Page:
“Broodthaers enjoys a very international audience,” observes the co-expert of the sale, Benoit Forgeot. “For 15 years his prices have significantly increased due to the effect, among other things, of numerous exhibitions organized in tribute to him.”
The highest prices for the artist are verging on 500,000 euros for paintings or sculptures that use his vocabulary, from the time when he aped the spirit of American Pop Art with compositions based on the accumulation of foodstuffs such as eggs or mussels.
The death of James Lee Byars
The second part of the Artcurial auction features the works of Marie-Puck the dealer, displaying the highest estimates of the sale. In 1994 she orchestrated a memorable exhibition “The Death of James Lee Byars”, which foresaw the Pharaoh-esque death of the American artist, as shown in the photos of the catalogue.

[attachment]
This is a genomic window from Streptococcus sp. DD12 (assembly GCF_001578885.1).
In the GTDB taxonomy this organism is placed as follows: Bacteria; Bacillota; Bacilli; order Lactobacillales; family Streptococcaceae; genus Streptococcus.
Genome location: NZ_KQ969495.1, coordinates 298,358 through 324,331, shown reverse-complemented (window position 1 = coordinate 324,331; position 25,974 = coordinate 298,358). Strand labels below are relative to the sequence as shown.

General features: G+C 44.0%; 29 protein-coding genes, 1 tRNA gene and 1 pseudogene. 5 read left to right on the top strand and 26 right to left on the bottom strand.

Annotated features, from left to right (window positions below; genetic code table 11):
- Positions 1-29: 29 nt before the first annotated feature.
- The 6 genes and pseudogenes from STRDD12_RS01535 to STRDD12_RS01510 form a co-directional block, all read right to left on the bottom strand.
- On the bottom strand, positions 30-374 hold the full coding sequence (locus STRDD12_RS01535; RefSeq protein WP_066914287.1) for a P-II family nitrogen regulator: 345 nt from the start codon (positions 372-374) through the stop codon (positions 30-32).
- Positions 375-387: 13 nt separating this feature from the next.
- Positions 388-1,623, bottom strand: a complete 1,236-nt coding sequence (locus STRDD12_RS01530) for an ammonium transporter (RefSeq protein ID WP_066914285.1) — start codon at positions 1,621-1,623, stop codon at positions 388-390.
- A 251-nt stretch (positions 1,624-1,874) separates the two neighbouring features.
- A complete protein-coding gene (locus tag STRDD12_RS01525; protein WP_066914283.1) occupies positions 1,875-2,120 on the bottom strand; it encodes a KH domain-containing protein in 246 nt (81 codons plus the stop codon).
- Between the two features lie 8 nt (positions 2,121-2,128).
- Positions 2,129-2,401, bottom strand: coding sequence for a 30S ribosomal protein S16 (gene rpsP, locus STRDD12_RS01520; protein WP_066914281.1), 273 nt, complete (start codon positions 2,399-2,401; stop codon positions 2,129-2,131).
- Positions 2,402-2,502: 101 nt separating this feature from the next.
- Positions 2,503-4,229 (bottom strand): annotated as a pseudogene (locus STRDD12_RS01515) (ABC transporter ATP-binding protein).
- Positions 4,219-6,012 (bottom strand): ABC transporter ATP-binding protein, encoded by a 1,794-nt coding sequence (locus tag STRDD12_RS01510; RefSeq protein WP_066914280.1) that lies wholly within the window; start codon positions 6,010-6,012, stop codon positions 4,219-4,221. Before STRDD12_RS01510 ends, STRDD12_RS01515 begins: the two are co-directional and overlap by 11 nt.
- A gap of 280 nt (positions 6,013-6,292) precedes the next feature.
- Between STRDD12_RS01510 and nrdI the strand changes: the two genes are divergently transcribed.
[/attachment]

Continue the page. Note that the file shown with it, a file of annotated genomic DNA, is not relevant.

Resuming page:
Here we find, also, a painting by the Italian surrealist artist Giorgio de Chirico ((1888-1978) from the 1930s, “La grâce des exilés”, composed of two enigmatic houses in a virtually deserted landscape (estimate: 180,000 euros) bought for 110,000 euros in 2012. She was also interested in the modern painter with multiple styles, who was Dada for a time, Francis Picabia (1879-1953) with, among others, a motley composition entitled “The Zebra” made up of overlaid motifs (estimate: 350,000 euros). It was bought in 2018 for 199,600 euros at Bonhams.
Without selling anything
“I showed lots of things too early without selling anything at the time. I was barely 25 years old when I exhibited Piero Manzoni, for example. No one wanted it,” explained Marie-Puck Broodthaers. A manifesto from 1957 signed by him, claiming “to destroy the ultimate convention: style”, is a testament to an age of immense freedom for artists (estimate: 400 euros). This sale allows us to put into perspective many gestures from current artistic creation which were in fact invented a long time ago.
(1) Tacita Dean will be the subject of an exhibition at the Bourse de Commerce from 24 May.